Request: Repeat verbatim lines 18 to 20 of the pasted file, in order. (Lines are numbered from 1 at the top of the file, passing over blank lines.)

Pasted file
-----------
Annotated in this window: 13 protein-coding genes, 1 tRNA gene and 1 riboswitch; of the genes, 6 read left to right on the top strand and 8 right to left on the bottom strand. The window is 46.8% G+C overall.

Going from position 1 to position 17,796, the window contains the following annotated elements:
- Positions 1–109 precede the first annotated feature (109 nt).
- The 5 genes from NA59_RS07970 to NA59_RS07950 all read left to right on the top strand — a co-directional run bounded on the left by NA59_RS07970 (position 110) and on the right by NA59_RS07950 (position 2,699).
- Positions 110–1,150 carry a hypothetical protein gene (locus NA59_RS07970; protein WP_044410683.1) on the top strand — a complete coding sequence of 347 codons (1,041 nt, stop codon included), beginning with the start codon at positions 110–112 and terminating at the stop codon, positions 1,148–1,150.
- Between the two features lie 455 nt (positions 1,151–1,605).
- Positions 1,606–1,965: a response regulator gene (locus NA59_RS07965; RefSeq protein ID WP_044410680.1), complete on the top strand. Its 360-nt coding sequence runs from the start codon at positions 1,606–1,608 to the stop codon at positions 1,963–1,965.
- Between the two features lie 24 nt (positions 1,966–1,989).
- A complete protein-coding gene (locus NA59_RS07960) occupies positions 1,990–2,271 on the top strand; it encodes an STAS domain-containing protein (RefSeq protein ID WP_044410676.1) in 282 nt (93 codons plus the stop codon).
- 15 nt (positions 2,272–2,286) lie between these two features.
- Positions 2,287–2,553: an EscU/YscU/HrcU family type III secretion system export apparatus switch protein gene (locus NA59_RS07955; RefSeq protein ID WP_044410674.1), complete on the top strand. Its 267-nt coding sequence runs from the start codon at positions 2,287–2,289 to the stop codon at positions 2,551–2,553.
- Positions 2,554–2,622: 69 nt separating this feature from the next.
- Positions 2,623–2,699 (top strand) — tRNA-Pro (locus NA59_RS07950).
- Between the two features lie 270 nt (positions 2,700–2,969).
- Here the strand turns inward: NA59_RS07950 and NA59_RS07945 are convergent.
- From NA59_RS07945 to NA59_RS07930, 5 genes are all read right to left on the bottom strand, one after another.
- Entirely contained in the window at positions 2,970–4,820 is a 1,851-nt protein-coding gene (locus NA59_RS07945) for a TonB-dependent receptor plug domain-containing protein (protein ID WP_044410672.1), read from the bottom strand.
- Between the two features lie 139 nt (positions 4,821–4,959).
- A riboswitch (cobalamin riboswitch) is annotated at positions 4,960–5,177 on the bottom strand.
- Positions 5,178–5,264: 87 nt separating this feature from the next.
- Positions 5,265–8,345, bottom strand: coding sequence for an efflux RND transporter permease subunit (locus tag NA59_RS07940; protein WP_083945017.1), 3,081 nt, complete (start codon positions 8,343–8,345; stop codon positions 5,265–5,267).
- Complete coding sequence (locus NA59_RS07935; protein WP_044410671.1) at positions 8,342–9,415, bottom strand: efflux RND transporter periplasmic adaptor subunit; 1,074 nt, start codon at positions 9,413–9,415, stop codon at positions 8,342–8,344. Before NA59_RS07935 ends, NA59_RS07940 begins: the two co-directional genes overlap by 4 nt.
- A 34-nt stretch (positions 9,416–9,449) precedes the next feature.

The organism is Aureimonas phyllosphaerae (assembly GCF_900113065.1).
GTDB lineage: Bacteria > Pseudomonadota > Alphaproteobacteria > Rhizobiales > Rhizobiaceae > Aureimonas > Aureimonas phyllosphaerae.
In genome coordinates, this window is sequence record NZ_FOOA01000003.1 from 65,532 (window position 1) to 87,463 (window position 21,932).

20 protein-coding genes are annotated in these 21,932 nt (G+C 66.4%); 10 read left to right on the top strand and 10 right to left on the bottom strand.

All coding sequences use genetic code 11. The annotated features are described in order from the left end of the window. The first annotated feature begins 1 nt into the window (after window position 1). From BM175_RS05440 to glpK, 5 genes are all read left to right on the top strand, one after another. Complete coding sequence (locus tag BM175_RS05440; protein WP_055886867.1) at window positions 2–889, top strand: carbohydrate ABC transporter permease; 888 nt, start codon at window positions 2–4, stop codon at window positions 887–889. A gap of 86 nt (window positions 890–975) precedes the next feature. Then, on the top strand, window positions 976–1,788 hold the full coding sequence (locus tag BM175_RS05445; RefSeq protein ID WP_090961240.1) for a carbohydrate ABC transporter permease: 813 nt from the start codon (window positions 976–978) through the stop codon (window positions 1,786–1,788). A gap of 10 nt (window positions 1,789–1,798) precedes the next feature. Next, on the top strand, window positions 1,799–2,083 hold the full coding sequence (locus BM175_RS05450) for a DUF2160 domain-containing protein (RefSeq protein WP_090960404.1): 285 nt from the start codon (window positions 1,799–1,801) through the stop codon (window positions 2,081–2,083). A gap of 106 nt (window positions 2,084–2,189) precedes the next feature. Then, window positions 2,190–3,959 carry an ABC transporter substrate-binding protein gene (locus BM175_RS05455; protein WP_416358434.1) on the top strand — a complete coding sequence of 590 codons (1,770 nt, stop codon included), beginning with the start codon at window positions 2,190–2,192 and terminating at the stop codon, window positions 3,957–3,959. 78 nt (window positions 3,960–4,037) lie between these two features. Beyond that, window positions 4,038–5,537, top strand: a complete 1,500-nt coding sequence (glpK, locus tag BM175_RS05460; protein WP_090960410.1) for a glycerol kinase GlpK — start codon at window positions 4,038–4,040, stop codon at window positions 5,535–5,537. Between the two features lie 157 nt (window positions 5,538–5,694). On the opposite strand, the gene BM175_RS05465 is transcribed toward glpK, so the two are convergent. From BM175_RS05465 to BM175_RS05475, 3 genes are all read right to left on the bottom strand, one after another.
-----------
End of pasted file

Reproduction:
- Between the two features lie 139 nt (positions 4,821–4,959).
- A riboswitch (cobalamin riboswitch) is annotated at positions 4,960–5,177 on the bottom strand.
- Positions 5,178–5,264: 87 nt separating this feature from the next.